T-Shirt Tie Dye Guide and Patterns For Kids

Tie-dyeing is when clothing, sheets, or other fabrics are dyed using a variety of brightly colored dyes, where garments made from knit or woven fabric display bright colored patterns. Tie-dyeing was influenced by traditional dyeing methods found in various cultures around the world. Tie-dye became fashionable in the late 1960s and early 1970s. This fashion statement was made popular by various musicians within the United States, including Janis Joplin, The Grateful Dead, Joe Cocker, and John Sebastian. Even today people continue to tie dye fabrics for fashion.

Anybody can learn the tie-dyeing process. In fact, tie-dyeing requires creativity in order to produce unique color patterns that are made by folding, tying, stitching, or scrunching the fabric to control where the dye will and will not be able to reach. The pattern used in the folding and scrunching of the material will be what causes the final design. Experienced tie-dyers can actually predict and control the resulting pattern; however, most people enjoy surprise of the craft.

Things You'll Need:

  1. 100% Cotton T-shirts
  2. Washing Machine
  3. Laundry Detergent
  4. Folding Table
  5. Rubber bands or tie wraps
  6. Pattern books
  7. Dust Mask, Gloves, Vinyl Cover
  8. Soda Ash Solution
  9. Cup measure
  10. Urea
  11. Container
  12. Dye Powder
  13. Funnel
  14. Squeeze Bottles, Sponges, Paint Brushes
  15. Plastic Bag
  16. Professional Textile Detergent
  17. Professional Textile Fabric Softener


Step 1: Preparations

  • Gather all necessary materials and protective equipment.
  • Wash all apparel prior to moving forward with the project.
  • Use a folding table or other surface to lay the wet t-shirt or other apparel on.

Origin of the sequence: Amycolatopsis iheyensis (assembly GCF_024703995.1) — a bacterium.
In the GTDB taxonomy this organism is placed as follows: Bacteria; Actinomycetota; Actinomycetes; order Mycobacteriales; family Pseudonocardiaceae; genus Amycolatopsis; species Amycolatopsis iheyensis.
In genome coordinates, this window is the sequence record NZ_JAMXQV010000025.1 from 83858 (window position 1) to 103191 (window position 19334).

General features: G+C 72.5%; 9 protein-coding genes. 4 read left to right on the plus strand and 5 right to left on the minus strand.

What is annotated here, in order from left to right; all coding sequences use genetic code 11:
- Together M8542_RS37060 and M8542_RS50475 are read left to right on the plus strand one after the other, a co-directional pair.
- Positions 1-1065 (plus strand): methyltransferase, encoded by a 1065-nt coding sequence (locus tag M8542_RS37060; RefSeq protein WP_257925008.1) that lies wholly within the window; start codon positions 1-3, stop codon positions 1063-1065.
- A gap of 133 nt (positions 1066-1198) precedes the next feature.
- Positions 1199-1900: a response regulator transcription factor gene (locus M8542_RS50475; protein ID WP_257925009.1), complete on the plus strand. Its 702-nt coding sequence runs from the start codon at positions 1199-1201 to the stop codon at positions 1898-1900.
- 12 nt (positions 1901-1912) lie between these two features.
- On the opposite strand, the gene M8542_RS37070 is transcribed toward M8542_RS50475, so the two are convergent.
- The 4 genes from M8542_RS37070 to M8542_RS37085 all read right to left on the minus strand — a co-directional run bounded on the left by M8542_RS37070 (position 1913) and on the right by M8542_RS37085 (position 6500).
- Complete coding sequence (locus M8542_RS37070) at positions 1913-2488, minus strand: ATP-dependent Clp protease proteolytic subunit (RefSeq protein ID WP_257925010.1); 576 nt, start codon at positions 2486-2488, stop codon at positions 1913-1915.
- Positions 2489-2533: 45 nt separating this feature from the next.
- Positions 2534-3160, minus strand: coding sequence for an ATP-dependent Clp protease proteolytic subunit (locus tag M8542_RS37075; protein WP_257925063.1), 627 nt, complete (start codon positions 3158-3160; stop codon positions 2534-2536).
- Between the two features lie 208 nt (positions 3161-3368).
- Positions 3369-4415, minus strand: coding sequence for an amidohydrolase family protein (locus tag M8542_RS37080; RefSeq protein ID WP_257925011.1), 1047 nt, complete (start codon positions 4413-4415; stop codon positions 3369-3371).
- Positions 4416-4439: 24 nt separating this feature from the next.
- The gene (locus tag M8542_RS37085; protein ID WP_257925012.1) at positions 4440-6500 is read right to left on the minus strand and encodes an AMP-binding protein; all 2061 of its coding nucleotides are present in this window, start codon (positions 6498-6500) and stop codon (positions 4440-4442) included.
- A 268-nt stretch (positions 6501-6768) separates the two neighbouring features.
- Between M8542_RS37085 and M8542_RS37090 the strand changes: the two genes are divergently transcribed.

Step 2: Folding and Tying the Garment

  • Fold and tie the chosen material into the pattern you want. For highly detailed patterns, tie-dyers should squeeze and spin extra water out of the fabric before folding. Several instructional books and multimedia courses exist to help you come up with great pattern ideas.

Step 2: Prepare and Soak Garments in a Soda Ash Solution

  • Wear a dust mask and gloves to protect yourself from fumes and chemicals. Place vinyl covering over all valuables to avoid staining your property. Prepare 8 ounces of soda ash mixer per 1 gallon of warm water. A gallon of soda ash mixture will soak between 10 and 12 XL t-shirts.
  • Reserve 15 minutes to fully soak the tied garment.
  • Squeeze the tied garment until all extra solution is gone. Do not throw away the soda ash solution. In fact, tie-dyers can re-use the soda ash solution until it's completely gone.

Step 3: Mix the Dyes

  • Continue to wear all protective equipment.
  • Use a cup measure to pour the correct amount of urea and warm water into a suitable container, such as an old pitcher. Typically you need twice as much urea requires as you do dye. For example, 1 tbsp of urea will require 2 tsp of dye.
  • Add a modest amount of urea water to the dye powder until you make a paste. Pour the remaining urea water into the mixing container and then stir until it is completely dissolved.
  • Use a funnel to pour the dye mixture into squeeze bottles.
  • Fill each squeeze bottle with about four ounces of liquid dye. Some colors will require more liquid dye to obtain the desired outcome. Check the labeling on the jar to find out the best measurement.

Step 4: Apply Dye to T-Shirt